Along with the classes that Carlson has enjoyed, she has also had some invaluable experiences in the field. One of the experiences that helped her gain great insight were the ride-alongs with current police officers. She did four ride-alongs during her time at Normandale.
“The ride-alongs have been a great experience,” said Carlson. “I have been exposed to a lot of things I would not see in many other situations. It has given me a great perspective about being a police officer, and helped me gain a great understanding of how to handle different situations in the field.”
Even though Carlson is excited about become a police officer, she had some initial apprehensions about some of the aspects of the job. Carlson was not sure she could handle the physical nature or some of the requirements to be a police officer.
However, she has taken a CPR class and took a Physical Fitness class to prove to herself and others she is ready for the challenge.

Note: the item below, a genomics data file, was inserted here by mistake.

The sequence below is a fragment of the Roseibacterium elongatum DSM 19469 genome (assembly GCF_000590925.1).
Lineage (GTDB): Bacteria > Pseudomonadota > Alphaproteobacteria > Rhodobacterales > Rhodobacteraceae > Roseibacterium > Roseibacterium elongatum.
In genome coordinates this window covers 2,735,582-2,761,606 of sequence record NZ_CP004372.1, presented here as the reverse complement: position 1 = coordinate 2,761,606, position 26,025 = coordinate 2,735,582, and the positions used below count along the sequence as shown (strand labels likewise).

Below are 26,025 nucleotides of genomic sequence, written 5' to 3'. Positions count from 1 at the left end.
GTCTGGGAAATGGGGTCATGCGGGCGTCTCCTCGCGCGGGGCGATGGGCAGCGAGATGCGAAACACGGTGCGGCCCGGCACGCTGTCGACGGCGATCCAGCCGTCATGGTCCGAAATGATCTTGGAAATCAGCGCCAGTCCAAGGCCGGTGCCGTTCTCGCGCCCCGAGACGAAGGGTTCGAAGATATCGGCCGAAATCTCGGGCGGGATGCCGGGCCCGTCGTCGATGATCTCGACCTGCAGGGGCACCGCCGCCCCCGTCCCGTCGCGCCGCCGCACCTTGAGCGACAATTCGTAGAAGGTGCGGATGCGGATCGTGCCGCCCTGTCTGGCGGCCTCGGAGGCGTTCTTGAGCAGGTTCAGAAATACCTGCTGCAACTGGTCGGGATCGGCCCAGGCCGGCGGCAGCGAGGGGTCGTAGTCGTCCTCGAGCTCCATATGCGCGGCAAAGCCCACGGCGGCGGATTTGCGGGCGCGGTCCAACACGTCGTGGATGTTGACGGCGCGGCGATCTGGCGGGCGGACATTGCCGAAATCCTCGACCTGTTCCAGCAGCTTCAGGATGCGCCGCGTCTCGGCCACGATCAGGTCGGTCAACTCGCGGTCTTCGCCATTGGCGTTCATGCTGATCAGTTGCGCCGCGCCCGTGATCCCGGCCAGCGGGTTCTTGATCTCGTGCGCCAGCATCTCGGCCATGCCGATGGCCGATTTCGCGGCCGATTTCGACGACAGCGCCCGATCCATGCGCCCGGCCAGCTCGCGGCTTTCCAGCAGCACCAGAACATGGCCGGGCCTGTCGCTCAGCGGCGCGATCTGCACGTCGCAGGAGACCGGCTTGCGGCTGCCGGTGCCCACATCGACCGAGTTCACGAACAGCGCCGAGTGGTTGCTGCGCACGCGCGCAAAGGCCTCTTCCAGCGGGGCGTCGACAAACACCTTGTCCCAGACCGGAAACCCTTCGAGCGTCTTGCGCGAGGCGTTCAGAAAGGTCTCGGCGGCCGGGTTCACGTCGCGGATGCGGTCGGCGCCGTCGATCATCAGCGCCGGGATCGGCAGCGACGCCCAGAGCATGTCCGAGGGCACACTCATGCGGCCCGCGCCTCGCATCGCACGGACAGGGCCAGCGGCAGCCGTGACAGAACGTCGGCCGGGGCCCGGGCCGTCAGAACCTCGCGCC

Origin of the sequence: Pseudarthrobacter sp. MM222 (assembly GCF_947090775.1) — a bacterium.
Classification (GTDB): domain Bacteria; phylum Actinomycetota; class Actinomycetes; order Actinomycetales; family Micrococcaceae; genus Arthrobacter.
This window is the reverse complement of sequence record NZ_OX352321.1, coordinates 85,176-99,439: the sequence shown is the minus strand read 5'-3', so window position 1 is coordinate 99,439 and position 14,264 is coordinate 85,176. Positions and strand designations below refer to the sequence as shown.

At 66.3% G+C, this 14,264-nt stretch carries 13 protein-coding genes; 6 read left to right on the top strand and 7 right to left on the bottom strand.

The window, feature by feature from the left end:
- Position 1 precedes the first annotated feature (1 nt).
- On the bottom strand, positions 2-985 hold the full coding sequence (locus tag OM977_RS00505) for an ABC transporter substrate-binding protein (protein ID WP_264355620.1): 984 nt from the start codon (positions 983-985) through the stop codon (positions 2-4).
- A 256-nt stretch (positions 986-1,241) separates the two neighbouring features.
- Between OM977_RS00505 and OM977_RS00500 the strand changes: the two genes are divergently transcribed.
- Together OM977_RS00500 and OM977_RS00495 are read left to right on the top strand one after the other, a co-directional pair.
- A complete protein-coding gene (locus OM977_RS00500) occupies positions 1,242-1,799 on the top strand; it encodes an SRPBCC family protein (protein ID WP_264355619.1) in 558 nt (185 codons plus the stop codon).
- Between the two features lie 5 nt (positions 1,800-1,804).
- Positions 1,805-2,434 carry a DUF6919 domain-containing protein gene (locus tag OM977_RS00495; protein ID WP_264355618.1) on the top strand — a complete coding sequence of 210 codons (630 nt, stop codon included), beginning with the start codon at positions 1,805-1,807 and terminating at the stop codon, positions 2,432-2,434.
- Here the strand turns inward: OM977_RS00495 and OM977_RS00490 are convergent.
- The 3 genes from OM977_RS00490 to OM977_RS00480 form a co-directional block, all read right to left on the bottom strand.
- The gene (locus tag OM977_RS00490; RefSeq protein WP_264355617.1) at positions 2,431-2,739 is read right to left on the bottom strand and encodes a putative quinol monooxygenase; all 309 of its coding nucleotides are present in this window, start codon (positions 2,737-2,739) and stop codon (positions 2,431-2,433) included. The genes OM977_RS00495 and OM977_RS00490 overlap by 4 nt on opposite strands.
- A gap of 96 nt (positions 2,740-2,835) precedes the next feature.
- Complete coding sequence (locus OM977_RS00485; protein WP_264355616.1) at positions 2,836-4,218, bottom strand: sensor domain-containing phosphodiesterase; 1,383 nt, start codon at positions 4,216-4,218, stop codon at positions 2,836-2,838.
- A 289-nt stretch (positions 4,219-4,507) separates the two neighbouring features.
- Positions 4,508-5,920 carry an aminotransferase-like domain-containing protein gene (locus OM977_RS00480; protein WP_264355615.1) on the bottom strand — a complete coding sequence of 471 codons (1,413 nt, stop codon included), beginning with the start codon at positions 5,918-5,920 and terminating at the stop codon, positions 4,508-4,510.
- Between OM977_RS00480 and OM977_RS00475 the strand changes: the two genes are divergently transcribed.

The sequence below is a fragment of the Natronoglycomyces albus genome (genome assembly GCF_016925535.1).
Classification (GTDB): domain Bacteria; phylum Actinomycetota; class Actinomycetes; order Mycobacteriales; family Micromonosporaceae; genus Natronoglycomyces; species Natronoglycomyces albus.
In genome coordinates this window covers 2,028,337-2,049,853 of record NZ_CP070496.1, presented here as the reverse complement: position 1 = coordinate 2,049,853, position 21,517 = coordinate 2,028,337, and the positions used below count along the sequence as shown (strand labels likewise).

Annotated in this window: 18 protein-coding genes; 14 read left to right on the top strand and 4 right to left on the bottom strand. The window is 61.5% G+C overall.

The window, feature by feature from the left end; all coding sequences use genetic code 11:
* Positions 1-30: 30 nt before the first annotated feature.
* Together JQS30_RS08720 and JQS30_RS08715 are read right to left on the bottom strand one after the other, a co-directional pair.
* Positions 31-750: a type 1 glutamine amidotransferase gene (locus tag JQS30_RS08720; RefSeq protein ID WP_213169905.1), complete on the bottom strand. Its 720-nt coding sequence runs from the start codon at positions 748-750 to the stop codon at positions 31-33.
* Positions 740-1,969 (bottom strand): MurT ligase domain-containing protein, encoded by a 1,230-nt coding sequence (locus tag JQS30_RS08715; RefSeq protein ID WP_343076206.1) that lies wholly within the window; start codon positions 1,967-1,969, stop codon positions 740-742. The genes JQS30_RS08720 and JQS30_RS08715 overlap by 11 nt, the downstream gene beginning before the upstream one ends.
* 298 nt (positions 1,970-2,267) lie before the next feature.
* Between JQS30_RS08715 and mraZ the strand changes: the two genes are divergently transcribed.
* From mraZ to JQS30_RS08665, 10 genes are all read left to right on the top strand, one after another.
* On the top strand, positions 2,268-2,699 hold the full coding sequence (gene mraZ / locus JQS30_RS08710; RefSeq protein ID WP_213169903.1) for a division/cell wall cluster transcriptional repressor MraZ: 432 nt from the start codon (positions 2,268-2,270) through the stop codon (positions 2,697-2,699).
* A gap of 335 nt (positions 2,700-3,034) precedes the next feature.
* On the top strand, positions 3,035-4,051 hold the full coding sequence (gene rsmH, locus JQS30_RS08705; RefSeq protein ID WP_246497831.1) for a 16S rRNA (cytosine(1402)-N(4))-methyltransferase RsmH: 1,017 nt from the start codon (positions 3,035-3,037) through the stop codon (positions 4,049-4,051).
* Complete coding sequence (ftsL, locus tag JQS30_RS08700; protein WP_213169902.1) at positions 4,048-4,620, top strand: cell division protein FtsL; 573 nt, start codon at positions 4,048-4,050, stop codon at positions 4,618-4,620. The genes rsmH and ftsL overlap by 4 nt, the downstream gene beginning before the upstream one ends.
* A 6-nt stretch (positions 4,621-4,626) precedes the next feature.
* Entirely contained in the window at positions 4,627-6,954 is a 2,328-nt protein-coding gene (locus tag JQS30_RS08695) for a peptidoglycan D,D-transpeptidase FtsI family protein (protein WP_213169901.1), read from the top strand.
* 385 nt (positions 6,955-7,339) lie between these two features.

Carlson credits Sullivan for keeping her informed about the requirements she is going to need in the field, and helping to instill with the confidence that she can conquer any challenge on her way to becoming a police officer.
“Stephen Sullivan really helped push me to believe I could become a police officer,” said Carlson. “He built up my confidence. Every time I told him my doubts, he explained to me that they can work with me on some of the aspects I don’t feel I am ready for. Every time I ask a question or raise a concern he assures me that I can handle it.”
When Carlson graduated high school she was not sure what was in store when she moved to the Twin Cities, but she wanted to leave Mora. In her senior year, she was part of a big court case in her hometown that involved sexual harassment charges with a teacher from her school. She did not know it would come into play later in her life, but she got a chance to get closer and get a look at some of the duties the cops while they were investigating and questioning her about the incident.